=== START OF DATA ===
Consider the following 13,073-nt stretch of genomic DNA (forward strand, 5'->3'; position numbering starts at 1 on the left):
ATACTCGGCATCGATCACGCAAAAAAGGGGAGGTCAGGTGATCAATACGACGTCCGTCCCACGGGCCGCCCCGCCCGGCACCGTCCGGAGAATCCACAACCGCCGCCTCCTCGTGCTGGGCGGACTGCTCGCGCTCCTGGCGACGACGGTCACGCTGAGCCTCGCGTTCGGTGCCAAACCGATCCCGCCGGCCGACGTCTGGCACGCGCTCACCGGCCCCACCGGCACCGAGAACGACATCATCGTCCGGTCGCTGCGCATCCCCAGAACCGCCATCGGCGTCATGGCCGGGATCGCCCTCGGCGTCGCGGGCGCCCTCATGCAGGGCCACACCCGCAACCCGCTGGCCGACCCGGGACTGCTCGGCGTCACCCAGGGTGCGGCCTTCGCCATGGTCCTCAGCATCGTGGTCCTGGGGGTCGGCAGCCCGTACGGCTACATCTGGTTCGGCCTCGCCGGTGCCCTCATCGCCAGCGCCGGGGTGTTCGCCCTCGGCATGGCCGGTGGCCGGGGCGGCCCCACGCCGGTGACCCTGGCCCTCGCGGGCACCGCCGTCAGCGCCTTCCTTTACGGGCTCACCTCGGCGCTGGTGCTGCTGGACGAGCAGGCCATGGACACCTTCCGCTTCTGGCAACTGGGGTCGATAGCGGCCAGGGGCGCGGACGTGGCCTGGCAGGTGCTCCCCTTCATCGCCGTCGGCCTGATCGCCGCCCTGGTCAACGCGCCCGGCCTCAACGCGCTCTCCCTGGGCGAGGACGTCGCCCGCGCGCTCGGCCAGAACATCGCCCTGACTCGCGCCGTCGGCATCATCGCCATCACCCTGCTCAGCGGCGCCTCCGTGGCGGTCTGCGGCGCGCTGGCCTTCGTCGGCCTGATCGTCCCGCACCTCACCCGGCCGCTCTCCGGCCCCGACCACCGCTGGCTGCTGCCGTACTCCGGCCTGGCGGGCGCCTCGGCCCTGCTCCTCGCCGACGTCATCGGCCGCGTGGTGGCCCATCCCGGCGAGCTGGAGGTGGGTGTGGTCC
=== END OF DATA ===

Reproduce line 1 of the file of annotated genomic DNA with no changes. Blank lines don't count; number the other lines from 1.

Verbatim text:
Consider the following 13,073-nt stretch of genomic DNA (forward strand, 5'->3'; position numbering starts at 1 on the left):